Certainly its hard to believe there won’t be pressure upon Rome and also upon orthodox and conservative Jewry, to perform gay unions.

    Plenty of civilized people who are uneasy about the mechanics of homosexuality, [male in particular, when it involves sodomy], are not necessarily ‘bigots’ and ‘persecutors’ who ‘condemn gays as deviants’, as I notice commonly alleged by ‘gays’. Many women, when it gets down to tin tacks, resent the suggestion that their unique equipment is the same as a rectum and feel that ‘healthy male homosexual lifestyles’ are simply based on a lie. Bottom line, is that femme male homosexuals do not have women’s bits and that seems unlikely to change in the near future! As to what is to be done about this……?”

    “- even when gay marriage is made legal, the majority of people will see a difference between a married couple bringing up a family in the suburbs and a gay couple in the inner city going to the opera.”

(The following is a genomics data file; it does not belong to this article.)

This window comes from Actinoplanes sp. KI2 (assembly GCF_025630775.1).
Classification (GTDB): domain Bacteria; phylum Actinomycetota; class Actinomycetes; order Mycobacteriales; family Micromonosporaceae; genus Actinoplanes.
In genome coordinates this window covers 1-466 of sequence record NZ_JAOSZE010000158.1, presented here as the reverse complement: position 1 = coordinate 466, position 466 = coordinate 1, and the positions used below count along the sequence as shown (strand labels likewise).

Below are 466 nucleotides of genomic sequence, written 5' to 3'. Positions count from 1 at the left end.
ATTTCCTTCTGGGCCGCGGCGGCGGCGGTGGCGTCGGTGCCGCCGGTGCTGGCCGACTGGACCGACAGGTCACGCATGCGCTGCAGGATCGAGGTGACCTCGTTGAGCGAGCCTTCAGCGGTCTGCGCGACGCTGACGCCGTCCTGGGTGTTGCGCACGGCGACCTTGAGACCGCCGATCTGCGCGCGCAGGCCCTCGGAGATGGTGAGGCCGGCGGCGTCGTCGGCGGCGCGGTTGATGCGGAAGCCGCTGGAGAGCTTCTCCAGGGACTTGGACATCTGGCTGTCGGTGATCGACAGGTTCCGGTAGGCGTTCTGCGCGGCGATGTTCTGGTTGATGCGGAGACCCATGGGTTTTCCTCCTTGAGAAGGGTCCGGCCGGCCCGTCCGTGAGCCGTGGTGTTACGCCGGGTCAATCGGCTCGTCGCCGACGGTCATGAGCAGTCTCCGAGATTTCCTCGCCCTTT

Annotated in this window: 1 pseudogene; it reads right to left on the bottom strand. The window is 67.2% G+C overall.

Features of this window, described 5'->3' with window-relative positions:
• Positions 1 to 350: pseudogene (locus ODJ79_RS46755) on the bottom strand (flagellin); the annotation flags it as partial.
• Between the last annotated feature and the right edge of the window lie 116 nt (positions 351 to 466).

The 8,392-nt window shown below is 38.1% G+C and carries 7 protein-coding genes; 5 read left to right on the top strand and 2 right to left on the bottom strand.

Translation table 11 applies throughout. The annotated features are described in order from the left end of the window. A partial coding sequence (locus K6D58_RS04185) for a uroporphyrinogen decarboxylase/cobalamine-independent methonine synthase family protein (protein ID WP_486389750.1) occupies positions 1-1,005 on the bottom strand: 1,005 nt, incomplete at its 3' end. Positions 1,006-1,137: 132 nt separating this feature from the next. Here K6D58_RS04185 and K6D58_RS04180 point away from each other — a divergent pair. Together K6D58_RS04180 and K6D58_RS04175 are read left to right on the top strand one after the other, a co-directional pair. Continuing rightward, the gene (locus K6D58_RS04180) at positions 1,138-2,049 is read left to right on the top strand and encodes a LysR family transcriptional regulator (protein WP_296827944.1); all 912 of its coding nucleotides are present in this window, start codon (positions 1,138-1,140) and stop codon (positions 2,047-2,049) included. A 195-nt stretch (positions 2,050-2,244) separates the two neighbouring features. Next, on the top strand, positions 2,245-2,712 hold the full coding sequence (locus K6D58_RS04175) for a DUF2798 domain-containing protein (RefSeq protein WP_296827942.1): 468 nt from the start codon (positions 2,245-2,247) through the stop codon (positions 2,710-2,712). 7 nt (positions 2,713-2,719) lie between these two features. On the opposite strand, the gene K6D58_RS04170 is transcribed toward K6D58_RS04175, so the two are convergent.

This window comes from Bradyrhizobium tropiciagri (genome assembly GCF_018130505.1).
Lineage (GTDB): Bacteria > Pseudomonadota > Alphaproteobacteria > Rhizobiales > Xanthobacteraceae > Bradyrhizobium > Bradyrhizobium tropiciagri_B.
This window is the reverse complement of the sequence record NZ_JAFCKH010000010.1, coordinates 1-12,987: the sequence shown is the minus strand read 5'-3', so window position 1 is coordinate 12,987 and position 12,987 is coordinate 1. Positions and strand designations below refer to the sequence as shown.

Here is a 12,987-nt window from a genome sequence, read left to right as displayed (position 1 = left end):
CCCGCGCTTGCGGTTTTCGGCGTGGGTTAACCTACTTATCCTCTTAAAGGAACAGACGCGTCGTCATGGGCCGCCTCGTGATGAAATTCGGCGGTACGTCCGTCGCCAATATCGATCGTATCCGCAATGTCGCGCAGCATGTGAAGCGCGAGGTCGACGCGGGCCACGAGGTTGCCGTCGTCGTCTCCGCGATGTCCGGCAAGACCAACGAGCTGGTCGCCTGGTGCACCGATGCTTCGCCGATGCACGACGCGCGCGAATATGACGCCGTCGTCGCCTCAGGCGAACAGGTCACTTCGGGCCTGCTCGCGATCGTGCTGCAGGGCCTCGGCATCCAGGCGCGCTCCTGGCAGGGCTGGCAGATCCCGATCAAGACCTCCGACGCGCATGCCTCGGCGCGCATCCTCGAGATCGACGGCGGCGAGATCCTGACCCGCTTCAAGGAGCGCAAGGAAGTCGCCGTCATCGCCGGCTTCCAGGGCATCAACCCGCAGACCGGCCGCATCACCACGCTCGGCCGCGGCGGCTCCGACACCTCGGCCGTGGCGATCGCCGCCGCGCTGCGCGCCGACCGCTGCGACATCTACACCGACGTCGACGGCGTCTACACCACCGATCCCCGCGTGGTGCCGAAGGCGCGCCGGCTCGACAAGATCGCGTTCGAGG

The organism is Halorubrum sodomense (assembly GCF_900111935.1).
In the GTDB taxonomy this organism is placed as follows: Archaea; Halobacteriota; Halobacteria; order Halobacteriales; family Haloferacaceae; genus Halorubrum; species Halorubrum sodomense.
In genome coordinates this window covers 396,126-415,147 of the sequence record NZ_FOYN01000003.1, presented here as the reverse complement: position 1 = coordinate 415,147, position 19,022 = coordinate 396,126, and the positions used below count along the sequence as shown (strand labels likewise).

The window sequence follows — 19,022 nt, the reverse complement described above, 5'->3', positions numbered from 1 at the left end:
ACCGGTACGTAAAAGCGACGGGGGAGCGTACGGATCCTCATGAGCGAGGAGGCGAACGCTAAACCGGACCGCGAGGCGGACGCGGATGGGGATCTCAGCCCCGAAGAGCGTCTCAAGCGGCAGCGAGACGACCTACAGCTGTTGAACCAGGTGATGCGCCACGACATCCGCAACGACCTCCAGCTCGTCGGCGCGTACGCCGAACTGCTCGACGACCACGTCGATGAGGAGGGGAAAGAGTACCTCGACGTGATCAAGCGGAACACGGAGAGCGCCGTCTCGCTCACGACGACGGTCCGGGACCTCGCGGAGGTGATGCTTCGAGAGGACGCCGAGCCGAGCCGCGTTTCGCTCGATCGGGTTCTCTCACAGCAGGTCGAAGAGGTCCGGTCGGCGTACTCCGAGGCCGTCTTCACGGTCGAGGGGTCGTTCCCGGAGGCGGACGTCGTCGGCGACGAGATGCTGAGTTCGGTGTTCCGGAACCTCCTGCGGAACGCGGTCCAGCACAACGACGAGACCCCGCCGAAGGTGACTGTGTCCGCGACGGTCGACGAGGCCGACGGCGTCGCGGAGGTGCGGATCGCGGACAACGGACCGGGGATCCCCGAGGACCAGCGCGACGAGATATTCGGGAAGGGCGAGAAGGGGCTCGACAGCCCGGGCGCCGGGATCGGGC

Yes, I feel that is true. I feel that the wrangle to secure gay marriage may actually further estrange gays from the straight world. Many ‘straights’ see legal marriage for gays as unseemly and unnecessary, tho some are too intimidated to say so!

    • Peregrinus says:

      Yes, no doubt about this and one does get the impression that it is because of the vigour of the international ‘gay’ rights lobby.

      I think it has more to do with the vigour of the domestic gay rights lobby.

      I find it puzzling that homosexual persons wish to emulate ‘straights’ and have a legal marriage, given that they can already be de factor partners, with the ‘spousal’ rights that go with that.

      Why should this puzzle you? After all, straight couples can already be de facto partners with the rights that go with that, and yet many of them choose to have a legal marriage. Why should we exepct gay couples to choose differently?